Mosque to be built in Esquimalt
Tuesday, October 17, 2006
Esquimalt is getting a mosque, the first permanent facility the Ismaili Muslim community has had in Greater Victoria.
“It’s going to be really really positive,” Mayor Chris Clement said. Esquimalt council voted 6-1 in favour of a zoning amendment that will allow the vacant Bank of Montreal building at the corner of Esquimalt Road and Grenville Avenue to be used as a jamatkhana – a mosque, as well as an educational and cultural centre.
“We’re humbled and pleased by the council decision,” said Mehmoona Moosa-Mitha, one of the 150 local members of the Ismaili Muslim faith.
Ismaili Muslims belong to the Shia branch of Islam, which has about 20 per cent of Muslims worldwide. The other 80 per cent of Muslims are Sunni. Local Ismailis have been leasing a building for several years.
The Esquimalt Road site will be the first they have owned. There are 17 other jamatkhanas in B.C.
A public hearing about the amendment saw a standing room only crowd pack Esquimalt council chamber Monday night.
Clement took a firm stance at the meeting from the outset, saying that council wouldn’t tolerate comments focusing on religion or ethnic origin. That was prompted by a letter written to council by two residents who said even contemplating the idea of a mosque was “insulting,” and suggested that mosques be banned in Canada. Municipal staff also received a couple of “nasty” phone calls denouncing Muslims, Clement said.
“I think the comments come more out of ignorance,” Clement said. “There is that little bit of paranoia from people, because of some of the societal reaction to the word Muslim these days.”
Public opinion was split at the meeting, but not because of the building being used by Muslims. Several residents spoke out against the building, which is in the middle of Esquimalt’s commercial core, being used as a place of worship, regardless of the faith. Some said the commercial core should remain commercial, as that encourages other businesses.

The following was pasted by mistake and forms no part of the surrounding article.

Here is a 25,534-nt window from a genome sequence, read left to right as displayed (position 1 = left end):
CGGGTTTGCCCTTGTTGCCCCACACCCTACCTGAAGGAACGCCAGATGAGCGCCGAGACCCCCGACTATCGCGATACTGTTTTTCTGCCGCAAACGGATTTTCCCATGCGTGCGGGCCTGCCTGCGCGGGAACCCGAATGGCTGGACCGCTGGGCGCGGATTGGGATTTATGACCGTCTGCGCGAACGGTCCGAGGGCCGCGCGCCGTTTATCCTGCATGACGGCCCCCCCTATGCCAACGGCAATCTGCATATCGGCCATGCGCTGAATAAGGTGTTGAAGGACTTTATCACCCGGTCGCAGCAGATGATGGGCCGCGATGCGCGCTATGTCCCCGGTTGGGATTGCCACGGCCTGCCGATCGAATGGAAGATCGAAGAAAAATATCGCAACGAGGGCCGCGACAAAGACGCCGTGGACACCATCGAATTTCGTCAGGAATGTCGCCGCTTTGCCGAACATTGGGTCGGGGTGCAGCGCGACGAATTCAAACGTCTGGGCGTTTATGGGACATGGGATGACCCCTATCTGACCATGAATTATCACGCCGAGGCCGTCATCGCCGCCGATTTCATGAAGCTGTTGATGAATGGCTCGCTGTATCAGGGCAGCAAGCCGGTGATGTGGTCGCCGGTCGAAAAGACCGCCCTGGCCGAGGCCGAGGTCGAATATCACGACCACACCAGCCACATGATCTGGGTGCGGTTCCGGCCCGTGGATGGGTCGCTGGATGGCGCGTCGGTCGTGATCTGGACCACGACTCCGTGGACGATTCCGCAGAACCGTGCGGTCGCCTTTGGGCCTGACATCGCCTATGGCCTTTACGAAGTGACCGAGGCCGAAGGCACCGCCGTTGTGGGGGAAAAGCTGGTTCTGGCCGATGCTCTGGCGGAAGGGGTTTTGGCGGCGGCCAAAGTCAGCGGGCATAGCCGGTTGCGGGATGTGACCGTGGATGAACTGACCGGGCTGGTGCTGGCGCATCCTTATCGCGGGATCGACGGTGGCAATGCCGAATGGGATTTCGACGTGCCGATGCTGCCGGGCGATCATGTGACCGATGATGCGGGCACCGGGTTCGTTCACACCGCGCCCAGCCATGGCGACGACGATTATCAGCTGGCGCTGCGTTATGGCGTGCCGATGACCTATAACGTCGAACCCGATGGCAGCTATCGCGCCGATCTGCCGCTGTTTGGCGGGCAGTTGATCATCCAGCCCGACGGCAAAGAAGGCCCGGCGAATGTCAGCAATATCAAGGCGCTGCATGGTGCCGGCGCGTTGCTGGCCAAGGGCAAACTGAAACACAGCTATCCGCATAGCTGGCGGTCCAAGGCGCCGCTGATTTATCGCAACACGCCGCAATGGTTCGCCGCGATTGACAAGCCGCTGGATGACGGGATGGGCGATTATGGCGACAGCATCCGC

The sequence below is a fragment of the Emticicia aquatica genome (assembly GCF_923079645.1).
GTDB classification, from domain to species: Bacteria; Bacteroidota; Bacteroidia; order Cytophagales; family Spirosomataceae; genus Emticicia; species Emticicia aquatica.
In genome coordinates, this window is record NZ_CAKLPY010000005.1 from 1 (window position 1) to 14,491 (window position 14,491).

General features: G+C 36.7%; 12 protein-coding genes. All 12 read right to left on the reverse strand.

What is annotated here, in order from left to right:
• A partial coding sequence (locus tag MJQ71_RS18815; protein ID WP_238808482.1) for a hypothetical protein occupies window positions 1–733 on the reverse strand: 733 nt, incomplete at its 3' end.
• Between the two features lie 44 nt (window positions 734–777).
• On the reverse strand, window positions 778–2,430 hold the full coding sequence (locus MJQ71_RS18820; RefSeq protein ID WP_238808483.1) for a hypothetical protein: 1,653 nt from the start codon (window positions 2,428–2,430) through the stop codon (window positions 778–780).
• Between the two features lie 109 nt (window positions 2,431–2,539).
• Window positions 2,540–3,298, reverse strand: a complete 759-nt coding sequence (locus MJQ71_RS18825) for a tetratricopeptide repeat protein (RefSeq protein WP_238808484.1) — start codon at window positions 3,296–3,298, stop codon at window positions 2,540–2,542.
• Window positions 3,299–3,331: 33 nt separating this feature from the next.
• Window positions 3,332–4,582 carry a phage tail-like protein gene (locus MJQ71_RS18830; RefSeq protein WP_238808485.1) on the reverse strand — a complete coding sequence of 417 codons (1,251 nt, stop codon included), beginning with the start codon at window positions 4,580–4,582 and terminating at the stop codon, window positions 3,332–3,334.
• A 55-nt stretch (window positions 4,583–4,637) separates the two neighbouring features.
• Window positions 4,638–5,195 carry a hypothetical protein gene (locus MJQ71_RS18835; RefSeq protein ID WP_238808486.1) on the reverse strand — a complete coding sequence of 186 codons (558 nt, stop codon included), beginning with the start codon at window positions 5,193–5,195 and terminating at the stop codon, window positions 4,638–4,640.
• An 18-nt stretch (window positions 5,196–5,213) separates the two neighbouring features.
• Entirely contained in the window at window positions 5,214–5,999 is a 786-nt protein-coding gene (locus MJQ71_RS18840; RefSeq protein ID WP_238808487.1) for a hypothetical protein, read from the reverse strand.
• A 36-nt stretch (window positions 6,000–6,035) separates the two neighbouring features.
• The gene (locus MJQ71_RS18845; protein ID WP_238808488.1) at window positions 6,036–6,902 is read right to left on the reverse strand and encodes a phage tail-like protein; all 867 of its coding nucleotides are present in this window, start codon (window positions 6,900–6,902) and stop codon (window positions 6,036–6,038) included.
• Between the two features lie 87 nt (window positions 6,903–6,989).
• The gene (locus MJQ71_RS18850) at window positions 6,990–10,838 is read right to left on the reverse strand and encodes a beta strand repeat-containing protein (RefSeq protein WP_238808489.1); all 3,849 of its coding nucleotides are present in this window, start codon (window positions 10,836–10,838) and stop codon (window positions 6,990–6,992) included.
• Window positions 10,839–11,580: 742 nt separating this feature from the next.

But the building has been largely empty for the last five years, used periodically as a call centre, and during the federal election. And there haven’t been proposals from other businesses wanting to use it.
Numerous people said parking will become even more difficult in the 1200-block of Esquimalt Road, and also had concerns over tax exemptions generally given to religious organizations.
“It’s hard enough to get into bloody Tim Hortons as it is now,” said Wood Street resident Bruce Brown, to laughter from the crowd.
But several others, as well as council, liked the idea of mixed use in the commercial core. They also liked that the building will be bought by a group with a long history of community involvement, as well as plans for an esthetically pleasing renovation to the present building. Tentative plans call for wall mosaics, as well as landscaping including a fountain.
All councillors, except for Barbara Desjardins, voted in favour of the zoning amendment. While Desjardins said she’s in favour of the project, she couldn’t support amending the bylaw that applies to all the commercial core to include assembly use. Assembly use includes gathering of people for religious, charitable, philanthropic, social, entertainment, cultural, private educational and private recreational purposes.
The jamatkhana could be operating by spring.
© Times Colonist 2006
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